PC, PS4, XBONE, Mac
Among the Sleep is a unique horror game as seen from the eyes of a toddler. It opens with the player celebrating their second birthday with their Mother. The party is interrupted briefly by a knock at the door, while she’s answering the door you can hear the vague sounds of an argument taking place. It’s easy to decipher that the man at the door is the Toddler’s Father, and that he is no longer in the picture, at least according to her. She comes back with a present, not mentioning it’s from the Father, and takes you back to your back to your room to open it. Upon opening it, you discover a cute little talking bear named Teddy, who is now your very best friend and ally.
As I got into the game, I was immediately put into the little footie pajamas of the Toddler. Sounds that you would normally know as an adult, like the house settling, a motorcycle passing by, or a radiator turning on, sounded loud, distorted, and terrifying.With that, the game begins. Teddy leads you on a series of tasks to get you used to walking, and crawling, around as a toddler at the beginning, and you can almost immediately sense that not all is right with the world. Come nightfall, the horror begins, and you’re left to navigate a world of make believe and memories with only the aid of the friendly Teddy, trying to find your mother, who has mysteriously gone missing.
To say that the gameplay is effective puts it mildly. As I got into the game, I was immediately put into the little footie pajamas of the Toddler. Sounds that you would normally know as an adult, like the house settling, a motorcycle passing by, or a radiator turning on, sounded loud, distorted, and terrifying. I had a great sense of deja vu listening to all this, getting unsettled, and then remembering that’s just a normal house sound. The gameplay itself is not overly complicated, it’s on the easier side, but complex puzzles are not something we’d expect a toddler to do.
As I began to put the plot together, I realized the monsters were very much real, if exaggerated by a child’s mind. I’d say the plot hit too close to home, but in reality, the plot was an almost exact match to my experience growing up.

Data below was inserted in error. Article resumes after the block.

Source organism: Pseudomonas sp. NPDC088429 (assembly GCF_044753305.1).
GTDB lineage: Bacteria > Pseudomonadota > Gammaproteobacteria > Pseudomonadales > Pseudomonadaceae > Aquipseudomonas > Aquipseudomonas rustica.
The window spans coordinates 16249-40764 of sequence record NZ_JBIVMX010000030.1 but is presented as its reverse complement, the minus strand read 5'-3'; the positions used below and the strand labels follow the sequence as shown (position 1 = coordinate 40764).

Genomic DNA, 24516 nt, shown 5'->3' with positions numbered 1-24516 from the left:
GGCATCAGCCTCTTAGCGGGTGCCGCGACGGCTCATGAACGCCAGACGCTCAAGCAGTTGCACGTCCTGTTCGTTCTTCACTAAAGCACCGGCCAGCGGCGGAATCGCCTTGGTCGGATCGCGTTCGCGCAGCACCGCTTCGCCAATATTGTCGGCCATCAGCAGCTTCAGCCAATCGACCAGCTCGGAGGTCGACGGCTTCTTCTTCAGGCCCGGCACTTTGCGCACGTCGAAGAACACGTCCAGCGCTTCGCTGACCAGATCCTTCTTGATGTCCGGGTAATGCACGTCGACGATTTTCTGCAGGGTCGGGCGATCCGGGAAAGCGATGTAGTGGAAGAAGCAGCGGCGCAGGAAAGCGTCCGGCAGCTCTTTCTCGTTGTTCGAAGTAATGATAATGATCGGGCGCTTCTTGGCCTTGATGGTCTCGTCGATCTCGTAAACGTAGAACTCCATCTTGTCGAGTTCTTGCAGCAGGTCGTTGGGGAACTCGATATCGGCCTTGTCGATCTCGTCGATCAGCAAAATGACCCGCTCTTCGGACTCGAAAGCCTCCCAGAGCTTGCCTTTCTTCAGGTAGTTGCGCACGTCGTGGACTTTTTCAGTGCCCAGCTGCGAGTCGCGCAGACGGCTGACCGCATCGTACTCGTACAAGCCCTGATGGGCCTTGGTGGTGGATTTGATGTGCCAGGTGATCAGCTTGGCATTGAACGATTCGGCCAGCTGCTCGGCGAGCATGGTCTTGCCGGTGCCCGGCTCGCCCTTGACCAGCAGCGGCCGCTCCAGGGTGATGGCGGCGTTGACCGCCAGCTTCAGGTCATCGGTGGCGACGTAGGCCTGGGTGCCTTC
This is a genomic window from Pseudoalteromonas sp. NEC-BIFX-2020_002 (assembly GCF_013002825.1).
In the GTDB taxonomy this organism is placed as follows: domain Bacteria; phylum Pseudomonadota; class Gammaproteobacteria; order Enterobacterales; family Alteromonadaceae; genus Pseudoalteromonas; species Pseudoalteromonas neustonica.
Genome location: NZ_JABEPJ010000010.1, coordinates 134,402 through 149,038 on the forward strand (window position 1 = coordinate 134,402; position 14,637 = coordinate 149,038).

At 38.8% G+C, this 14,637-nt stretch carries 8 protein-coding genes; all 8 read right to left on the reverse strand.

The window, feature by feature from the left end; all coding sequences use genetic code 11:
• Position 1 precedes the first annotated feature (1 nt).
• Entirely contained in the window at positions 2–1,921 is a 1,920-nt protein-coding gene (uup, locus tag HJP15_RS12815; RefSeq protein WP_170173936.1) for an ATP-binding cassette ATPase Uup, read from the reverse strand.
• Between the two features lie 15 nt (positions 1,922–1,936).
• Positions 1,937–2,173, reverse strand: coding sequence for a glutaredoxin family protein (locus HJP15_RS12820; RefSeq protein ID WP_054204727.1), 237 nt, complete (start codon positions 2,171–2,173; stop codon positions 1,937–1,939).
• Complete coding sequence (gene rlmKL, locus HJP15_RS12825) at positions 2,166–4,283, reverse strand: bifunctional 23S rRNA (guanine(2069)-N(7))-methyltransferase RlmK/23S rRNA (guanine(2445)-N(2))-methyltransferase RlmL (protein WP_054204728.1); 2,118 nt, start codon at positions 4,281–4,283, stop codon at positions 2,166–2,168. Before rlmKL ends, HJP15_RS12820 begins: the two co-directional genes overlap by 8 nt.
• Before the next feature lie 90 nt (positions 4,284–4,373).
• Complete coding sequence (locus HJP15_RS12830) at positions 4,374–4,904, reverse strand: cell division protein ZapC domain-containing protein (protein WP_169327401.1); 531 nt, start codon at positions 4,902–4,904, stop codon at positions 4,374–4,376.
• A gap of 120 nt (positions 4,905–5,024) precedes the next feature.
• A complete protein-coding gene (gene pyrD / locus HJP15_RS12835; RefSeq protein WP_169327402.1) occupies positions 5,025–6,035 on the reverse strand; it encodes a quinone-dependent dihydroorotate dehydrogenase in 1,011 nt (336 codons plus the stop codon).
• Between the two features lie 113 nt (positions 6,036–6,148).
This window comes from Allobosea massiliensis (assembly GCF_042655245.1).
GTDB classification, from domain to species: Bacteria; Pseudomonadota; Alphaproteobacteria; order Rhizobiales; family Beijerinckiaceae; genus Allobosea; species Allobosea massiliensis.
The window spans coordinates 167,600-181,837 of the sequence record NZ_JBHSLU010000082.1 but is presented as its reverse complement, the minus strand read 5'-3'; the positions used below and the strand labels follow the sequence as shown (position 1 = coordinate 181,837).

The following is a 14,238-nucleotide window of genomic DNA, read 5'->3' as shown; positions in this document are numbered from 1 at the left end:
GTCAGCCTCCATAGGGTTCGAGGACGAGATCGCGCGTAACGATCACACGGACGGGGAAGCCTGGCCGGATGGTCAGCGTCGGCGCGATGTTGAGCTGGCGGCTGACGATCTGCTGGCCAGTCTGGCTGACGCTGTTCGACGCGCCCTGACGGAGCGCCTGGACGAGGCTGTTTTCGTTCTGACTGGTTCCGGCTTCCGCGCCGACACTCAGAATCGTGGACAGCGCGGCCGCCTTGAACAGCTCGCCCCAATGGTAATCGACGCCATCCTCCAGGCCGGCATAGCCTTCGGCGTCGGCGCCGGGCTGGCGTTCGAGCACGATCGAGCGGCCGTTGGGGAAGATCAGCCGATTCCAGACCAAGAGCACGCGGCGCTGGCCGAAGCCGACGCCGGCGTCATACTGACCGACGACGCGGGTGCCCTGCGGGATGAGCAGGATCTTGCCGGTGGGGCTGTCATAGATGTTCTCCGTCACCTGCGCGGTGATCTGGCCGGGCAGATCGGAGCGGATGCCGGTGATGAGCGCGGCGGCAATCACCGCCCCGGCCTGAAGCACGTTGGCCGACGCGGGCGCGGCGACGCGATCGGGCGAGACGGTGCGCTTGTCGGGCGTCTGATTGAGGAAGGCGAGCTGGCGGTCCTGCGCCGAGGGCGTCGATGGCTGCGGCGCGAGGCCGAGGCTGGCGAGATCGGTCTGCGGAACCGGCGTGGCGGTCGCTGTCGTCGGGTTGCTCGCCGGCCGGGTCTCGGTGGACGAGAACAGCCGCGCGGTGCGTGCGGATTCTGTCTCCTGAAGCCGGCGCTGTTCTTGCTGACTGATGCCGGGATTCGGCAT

That sense of deja vu was not the only thing unsettling about the game. The most research I’d put into the game was watching five minutes of a let’s play before deciding I was definitely going to play it and turning it off. This is perhaps one game where a few spoilers might have done me some good. As the game went on and I began to put the plot together, I realized the monsters were very much real, if exaggerated by a child’s mind. I’d say the plot hit too close to home, but in reality, the plot was an almost exact match to my experience growing up. I don’t typically find myself easily rattled by anything, and I’m not an advocate of putting a trigger warning on anything. However, even though this game was only about three and a half hours long, I had to step away from the game and take some time to compose myself.
That said, I would recommend this game again and again. The different perspective was completely engrossing, and this game shows just what can be accomplished with crowdfunding, talent, and a good concept.
The “Prologue”, however, had some problems. The prologue takes you through some of the break up between the Mother and the Father, just before you move from one house to the one in the main game. In the game, you’re attempting to save different stuffed animals from the cold snow blowing in from carelessly left open windows. The monster, rather than the fully formed and realized creature in the original game, is wispy and hard to see. For the most part, I only noticed it was coming near because the Toddler would start hyperventilating. When I was caught by the monster, there was nothing but the screen going to black, there was no cut scene to show the monster catching me.
Most of the voice tracks between the Mother and Father were recycled from the original game, so I didn’t feel like I really learned anything new. The ending was effective and moving, however, and since it only takes about thirty minutes to beat, there’s no reason not to experience it.